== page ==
He little suspected that the smiling Luigi, who so assiduously attended to his comforts, was one of the secret agents of the Allies; that another, in the person of myself, saw his arrival, or that in the turret of the great hotel there was a small secret room containing a powerful wireless set, which I sometimes operated myself.
I had to be very careful not to be seen by Thornton, for it was quite possible, if my suspicions were well founded, that he might know me. And it was well that I did, for I recognised him instantly as Emil Brahe, a German agent of whom we had lost sight for some time. He had formerly been engaged on the Continent and was well known to our men, though of late years he seemed to have dropped out of active work, and we had lost sight of him altogether. I realised now that we had been cleverly tricked: we had believed him to belong to the Berlin branch, while all the time he was living quietly in England, where he did no "business" whatever, and was thus never suspected even by the astute men of the Special Branch.
We had relied much on Madame Gabrielle's powers to extract information from Madame Bohman, with whom she was already on excellent terms. The pair often sat chatting in the lounge, smoking each other's cigarettes, and I knew the fair Gabrielle was keenly on the alert for any slip by which Madame Bohman might "give herself away." The Swedish woman, however, was far too clever and would betray nothing.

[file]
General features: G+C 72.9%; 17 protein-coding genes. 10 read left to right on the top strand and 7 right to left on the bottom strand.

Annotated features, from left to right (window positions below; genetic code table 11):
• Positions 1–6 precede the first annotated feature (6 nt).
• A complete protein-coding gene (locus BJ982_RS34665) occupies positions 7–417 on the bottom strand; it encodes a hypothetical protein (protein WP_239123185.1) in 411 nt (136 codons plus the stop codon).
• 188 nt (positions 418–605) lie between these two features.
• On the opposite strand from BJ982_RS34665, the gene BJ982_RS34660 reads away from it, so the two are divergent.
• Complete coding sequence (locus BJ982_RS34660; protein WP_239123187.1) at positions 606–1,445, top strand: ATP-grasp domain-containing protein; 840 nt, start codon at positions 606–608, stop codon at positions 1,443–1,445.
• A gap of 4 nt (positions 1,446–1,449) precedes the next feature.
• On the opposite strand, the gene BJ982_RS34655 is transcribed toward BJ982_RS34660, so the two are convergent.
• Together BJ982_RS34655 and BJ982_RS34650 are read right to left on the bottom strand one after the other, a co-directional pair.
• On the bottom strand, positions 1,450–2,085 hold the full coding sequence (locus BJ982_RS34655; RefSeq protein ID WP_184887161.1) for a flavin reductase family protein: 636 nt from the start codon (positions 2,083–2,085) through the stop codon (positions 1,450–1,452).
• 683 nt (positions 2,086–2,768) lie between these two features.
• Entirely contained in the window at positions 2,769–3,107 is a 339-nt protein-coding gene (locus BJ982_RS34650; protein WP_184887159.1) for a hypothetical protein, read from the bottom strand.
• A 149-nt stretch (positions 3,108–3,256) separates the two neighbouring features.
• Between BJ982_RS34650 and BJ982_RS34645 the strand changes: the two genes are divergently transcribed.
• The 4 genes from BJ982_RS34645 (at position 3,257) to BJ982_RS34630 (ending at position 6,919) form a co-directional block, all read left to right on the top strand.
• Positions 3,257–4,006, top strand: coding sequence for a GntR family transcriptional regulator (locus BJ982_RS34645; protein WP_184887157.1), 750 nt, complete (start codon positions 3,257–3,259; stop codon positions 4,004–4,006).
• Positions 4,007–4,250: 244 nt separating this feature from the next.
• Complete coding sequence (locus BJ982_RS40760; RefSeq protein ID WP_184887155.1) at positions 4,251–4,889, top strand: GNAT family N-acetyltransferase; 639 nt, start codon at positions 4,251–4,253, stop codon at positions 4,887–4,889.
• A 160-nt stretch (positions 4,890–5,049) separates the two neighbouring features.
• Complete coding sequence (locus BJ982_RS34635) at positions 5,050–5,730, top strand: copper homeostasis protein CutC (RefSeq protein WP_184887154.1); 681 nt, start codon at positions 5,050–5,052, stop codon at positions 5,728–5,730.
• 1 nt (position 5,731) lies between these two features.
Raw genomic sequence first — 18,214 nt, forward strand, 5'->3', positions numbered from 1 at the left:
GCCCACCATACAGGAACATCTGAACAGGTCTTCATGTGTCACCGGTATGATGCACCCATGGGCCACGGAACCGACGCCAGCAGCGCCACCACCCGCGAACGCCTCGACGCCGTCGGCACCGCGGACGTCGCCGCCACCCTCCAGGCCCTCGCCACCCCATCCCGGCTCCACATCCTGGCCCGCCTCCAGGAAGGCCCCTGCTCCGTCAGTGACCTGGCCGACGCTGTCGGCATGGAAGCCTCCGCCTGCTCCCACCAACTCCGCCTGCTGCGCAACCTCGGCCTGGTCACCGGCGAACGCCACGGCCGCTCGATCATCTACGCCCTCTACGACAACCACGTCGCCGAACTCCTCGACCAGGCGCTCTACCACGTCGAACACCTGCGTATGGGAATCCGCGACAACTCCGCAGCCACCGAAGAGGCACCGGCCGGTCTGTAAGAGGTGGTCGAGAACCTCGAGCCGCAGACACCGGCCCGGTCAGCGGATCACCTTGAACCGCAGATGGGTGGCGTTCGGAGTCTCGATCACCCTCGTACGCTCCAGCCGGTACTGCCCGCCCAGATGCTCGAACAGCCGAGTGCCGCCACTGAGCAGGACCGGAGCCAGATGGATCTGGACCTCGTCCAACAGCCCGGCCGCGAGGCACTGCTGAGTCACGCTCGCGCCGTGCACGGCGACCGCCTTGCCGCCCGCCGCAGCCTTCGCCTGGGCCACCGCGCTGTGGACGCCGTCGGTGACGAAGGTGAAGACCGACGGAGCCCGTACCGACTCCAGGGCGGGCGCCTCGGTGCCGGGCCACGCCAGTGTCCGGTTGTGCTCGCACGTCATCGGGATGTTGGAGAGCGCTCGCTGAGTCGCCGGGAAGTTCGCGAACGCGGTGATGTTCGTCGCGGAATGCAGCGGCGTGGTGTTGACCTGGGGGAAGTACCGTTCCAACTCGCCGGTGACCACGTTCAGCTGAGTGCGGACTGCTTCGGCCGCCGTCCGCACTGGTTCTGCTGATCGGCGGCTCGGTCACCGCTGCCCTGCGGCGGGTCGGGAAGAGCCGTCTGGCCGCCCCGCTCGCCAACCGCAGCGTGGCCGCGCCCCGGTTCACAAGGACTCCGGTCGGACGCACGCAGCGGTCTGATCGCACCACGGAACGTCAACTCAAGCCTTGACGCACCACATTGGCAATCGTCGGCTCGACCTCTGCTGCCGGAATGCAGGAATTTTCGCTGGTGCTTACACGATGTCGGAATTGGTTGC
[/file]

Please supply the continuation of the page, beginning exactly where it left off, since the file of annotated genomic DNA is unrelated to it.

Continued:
Shadowing Thornton, or Brahe, to give him his right name, was Manuel Garcia, a capable ex-detective of the Lisbon police, who was now an agent of the Central Bureau of Counter-Espionage in Paris.
That telegrams were constantly passing between the Swedish engineer and some people in Lyons and Marseilles I knew, and, indeed, I was able to secure copies of some of them. In this way I discovered that these Swedes were on very friendly terms with a banker named Heurteau, who had carried on business in Paris before the war, had afterwards escaped to Zurich, and had long been suspected of being one of the paymasters of the spy bureau in Berlin.
On the morning of the thirteenth, in consequence of what Madame Gabrielle had told me, I took train to Geneva, where I put up at the National. Manuel Garcia followed by the next train, and early next morning I received a telephone message from Madame Gabrielle telling me that Madame Bohman had left the Waldesruhe and was due at Geneva at four o'clock that afternoon.
As a result of this message Garcia and I watched the incoming train, and my assistant followed Madame Bohman in a taxi to a small hotel in the Quai de Mont Blanc. An hour later Garcia himself took a cab to the hotel so as to watch for the arrival of Halbmayr, the real antagonist with whom our duel was being fought out.